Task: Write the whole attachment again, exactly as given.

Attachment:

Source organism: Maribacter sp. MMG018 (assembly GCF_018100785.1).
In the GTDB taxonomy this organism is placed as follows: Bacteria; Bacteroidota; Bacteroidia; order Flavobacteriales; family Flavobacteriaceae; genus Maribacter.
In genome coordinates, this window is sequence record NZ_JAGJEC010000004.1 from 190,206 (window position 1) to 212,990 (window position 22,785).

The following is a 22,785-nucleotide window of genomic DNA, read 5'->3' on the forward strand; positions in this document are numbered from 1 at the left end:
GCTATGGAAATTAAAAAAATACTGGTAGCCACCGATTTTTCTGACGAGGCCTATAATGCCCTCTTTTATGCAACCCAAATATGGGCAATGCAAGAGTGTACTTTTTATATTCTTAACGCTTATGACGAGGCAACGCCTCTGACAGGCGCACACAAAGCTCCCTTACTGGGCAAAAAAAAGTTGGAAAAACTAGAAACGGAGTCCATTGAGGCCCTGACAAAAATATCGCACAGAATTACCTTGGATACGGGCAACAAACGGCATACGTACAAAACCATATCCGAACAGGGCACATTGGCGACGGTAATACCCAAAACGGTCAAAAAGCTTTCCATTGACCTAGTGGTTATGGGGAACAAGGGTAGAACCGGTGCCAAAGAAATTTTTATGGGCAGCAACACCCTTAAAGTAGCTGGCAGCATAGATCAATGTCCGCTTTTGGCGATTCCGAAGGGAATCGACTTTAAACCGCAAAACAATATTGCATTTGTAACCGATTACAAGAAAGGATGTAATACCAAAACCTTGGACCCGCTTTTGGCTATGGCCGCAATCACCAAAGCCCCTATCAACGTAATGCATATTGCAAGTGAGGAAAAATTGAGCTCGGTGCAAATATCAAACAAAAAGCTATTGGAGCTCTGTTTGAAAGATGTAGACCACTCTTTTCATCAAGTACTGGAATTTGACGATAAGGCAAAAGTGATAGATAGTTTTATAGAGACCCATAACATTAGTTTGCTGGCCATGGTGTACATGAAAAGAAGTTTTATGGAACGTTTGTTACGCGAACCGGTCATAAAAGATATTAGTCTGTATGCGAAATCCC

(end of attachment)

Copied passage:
Source organism: Maribacter sp. MMG018 (assembly GCF_018100785.1).
In the GTDB taxonomy this organism is placed as follows: Bacteria; Bacteroidota; Bacteroidia; order Flavobacteriales; family Flavobacteriaceae; genus Maribacter.
In genome coordinates, this window is sequence record NZ_JAGJEC010000004.1 from 190,206 (window position 1) to 212,990 (window position 22,785).

The following is a 22,785-nucleotide window of genomic DNA, read 5'->3' on the forward strand; positions in this document are numbered from 1 at the left end:
GCTATGGAAATTAAAAAAATACTGGTAGCCACCGATTTTTCTGACGAGGCCTATAATGCCCTCTTTTATGCAACCCAAATATGGGCAATGCAAGAGTGTACTTTTTATATTCTTAACGCTTATGACGAGGCAACGCCTCTGACAGGCGCACACAAAGCTCCCTTACTGGGCAAAAAAAAGTTGGAAAAACTAGAAACGGAGTCCATTGAGGCCCTGACAAAAATATCGCACAGAATTACCTTGGATACGGGCAACAAACGGCATACGTACAAAACCATATCCGAACAGGGCACATTGGCGACGGTAATACCCAAAACGGTCAAAAAGCTTTCCATTGACCTAGTGGTTATGGGGAACAAGGGTAGAACCGGTGCCAAAGAAATTTTTATGGGCAGCAACACCCTTAAAGTAGCTGGCAGCATAGATCAATGTCCGCTTTTGGCGATTCCGAAGGGAATCGACTTTAAACCGCAAAACAATATTGCATTTGTAACCGATTACAAGAAAGGATGTAATACCAAAACCTTGGACCCGCTTTTGGCTATGGCCGCAATCACCAAAGCCCCTATCAACGTAATGCATATTGCAAGTGAGGAAAAATTGAGCTCGGTGCAAATATCAAACAAAAAGCTATTGGAGCTCTGTTTGAAAGATGTAGACCACTCTTTTCATCAAGTACTGGAATTTGACGATAAGGCAAAAGTGATAGATAGTTTTATAGAGACCCATAACATTAGTTTGCTGGCCATGGTGTACATGAAAAGAAGTTTTATGGAACGTTTGTTACGCGAACCGGTCATAAAAGATATTAGTCTGTATGCGAAATCCC